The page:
Wednesday, May 26, 2010

Recent Comments from David Rosenberg

                           Henri Matisse, Harmony in Red

Over the past few months this blog has summarized the views of several market observers, mainly those with bearish, deflationary views. It's time for an update, this time from David Rosenberg, the Chief Economist at Gluskin-Sheff, whose "Breakfast with Dave" letters you may have seen quoted from time to time in the financial news.  He continued to lay out a cautious, deflationary line in the May 24 letter and a recent interview on Bloomberg Radio.

Regarding the markets at present, Rosenberg advises investors "to be patient and disciplined" and avoid the often-heard advice to buy at the lower prices offered by the recent market selloff.  In his view, another decline in the financial markets is coming due to economic risks, in contrast to the financial risks (European debt concerns among them) that triggered the latest nosedive in stocks.

In support of this view, he cites an impressive list of leading economic indicators suggesting that the two-quarter long V-shaped recovery will turn south. Just a few of the indicators that have already peaked include the leading economic indicators of the Economic Cycle Research Institute and the Conference Board, the orders/inventory ratio of the Institute for Supply Management, and mortgage purchase applications.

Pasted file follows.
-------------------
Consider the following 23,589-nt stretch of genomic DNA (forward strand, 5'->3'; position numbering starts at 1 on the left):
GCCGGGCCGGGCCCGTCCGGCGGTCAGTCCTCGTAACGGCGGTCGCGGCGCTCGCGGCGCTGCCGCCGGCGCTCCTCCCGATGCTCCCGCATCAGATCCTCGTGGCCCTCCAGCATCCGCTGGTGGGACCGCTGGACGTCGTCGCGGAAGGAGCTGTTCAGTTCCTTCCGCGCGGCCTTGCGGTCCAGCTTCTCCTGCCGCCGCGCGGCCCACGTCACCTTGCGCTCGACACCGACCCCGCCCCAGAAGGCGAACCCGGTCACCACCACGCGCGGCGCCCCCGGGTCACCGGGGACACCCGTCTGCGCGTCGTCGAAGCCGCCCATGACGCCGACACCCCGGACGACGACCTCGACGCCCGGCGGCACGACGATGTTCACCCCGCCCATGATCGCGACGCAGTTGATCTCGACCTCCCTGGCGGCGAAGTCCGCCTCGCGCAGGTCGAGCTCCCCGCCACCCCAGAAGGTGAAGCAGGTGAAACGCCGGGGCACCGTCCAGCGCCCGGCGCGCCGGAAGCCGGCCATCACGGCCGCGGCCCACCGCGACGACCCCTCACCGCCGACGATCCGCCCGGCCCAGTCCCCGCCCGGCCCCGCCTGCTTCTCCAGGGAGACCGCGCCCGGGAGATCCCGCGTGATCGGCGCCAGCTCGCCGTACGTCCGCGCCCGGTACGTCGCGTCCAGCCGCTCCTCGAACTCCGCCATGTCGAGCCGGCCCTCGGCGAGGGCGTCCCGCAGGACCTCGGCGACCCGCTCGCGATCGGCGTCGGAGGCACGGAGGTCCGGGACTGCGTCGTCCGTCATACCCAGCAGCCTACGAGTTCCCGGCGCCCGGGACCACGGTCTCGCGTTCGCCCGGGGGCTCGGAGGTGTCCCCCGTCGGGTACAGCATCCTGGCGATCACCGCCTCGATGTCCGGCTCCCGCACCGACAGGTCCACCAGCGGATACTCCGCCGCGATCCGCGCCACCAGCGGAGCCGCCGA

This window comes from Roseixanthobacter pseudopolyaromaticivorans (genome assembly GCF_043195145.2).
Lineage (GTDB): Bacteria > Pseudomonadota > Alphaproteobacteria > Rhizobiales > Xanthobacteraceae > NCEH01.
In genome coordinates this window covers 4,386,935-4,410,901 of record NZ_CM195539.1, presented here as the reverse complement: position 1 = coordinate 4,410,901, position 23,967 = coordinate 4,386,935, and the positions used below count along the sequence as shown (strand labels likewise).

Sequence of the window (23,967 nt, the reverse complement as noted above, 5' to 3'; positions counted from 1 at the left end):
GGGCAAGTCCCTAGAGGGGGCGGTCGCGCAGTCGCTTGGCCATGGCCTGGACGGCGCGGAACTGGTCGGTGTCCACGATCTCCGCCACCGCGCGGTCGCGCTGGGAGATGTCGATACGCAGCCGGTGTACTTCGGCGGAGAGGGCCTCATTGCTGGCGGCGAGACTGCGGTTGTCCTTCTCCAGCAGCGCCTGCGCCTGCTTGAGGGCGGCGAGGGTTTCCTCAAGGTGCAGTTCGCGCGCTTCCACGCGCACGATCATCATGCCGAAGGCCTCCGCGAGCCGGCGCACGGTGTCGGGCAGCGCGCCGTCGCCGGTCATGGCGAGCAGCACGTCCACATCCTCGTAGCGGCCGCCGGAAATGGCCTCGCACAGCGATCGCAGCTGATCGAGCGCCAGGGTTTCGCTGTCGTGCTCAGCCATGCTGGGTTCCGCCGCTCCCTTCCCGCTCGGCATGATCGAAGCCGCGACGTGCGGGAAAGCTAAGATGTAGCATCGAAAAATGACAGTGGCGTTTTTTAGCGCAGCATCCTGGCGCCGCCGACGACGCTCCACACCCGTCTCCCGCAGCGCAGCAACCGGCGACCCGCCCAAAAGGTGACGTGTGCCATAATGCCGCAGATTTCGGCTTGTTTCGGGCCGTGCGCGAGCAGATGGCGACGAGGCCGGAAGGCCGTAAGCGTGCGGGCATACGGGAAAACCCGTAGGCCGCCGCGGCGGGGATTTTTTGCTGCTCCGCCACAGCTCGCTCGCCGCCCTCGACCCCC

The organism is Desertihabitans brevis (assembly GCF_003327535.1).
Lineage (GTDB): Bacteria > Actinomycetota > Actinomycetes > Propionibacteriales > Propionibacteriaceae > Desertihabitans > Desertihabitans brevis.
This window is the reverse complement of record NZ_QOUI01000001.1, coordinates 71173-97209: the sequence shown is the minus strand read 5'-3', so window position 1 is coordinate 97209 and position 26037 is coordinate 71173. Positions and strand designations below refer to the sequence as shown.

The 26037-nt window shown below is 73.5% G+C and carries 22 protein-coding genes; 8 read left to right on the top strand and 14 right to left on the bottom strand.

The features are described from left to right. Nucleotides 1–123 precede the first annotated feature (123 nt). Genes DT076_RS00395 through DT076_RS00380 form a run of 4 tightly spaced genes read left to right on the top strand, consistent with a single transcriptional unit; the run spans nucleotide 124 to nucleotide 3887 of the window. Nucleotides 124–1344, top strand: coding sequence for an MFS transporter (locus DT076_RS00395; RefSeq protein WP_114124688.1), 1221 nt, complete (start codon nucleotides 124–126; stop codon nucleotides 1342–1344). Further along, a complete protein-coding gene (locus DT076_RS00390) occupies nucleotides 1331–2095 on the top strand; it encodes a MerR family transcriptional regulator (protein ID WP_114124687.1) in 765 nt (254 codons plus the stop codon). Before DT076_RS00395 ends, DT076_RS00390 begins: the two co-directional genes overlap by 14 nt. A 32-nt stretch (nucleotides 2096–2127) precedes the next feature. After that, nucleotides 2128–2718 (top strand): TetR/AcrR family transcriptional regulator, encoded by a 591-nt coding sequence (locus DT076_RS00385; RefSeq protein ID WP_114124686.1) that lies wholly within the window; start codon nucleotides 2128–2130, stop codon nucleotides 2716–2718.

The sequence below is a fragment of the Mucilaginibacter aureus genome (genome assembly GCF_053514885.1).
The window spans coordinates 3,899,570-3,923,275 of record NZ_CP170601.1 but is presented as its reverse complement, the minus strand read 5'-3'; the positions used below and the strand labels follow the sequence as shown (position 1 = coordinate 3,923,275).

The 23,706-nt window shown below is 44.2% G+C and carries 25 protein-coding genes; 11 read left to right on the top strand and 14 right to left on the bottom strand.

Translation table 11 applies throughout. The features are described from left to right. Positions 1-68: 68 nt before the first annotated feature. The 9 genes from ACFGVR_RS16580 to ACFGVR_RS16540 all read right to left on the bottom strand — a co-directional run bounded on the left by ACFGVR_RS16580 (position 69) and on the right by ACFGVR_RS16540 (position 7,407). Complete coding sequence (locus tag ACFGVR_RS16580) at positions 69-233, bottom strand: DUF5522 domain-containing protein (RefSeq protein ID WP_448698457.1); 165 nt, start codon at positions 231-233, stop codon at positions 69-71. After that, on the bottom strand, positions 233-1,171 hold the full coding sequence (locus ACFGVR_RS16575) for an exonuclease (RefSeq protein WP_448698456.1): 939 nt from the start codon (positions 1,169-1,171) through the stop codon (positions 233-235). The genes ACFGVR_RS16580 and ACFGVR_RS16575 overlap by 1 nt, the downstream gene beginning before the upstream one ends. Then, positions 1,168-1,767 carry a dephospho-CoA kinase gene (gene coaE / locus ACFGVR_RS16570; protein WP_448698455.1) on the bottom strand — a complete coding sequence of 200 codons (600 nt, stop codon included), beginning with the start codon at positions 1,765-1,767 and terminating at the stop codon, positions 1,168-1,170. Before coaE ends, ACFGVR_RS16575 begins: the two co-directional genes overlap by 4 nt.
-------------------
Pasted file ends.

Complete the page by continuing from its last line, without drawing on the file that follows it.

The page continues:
"One of our primary themes has been deflation," at least in part because of price trends, extreme low interest rates, and declining real income excluding government transfers. This fits into Rosenberg's view that current economic problems are more structural than cyclical in nature.

Given the structural problems with the economy, the next recession is coming soon, rather than years away, and it will lead to "pernicious deflation", in Rosenberg's view. With so few policy options left, healso  thinks that to counter these pernicious effects the Fed will be forced to engage in quantitative easing again and expand its balance sheet even more.

As Rosenberg said in the interview "that's why gold is going to be making new all time highs." Despite this long term view, in the near term he advised caution because gold has become "a very crowded trade; better pricing points likely lie ahead."  It is no wonder that he is bullish on gold in the longer term, given that he says (not surprisingly) that "critical issues at the sovereign level" and "a crisis in confidence" are the root of the troubles in the financial markets.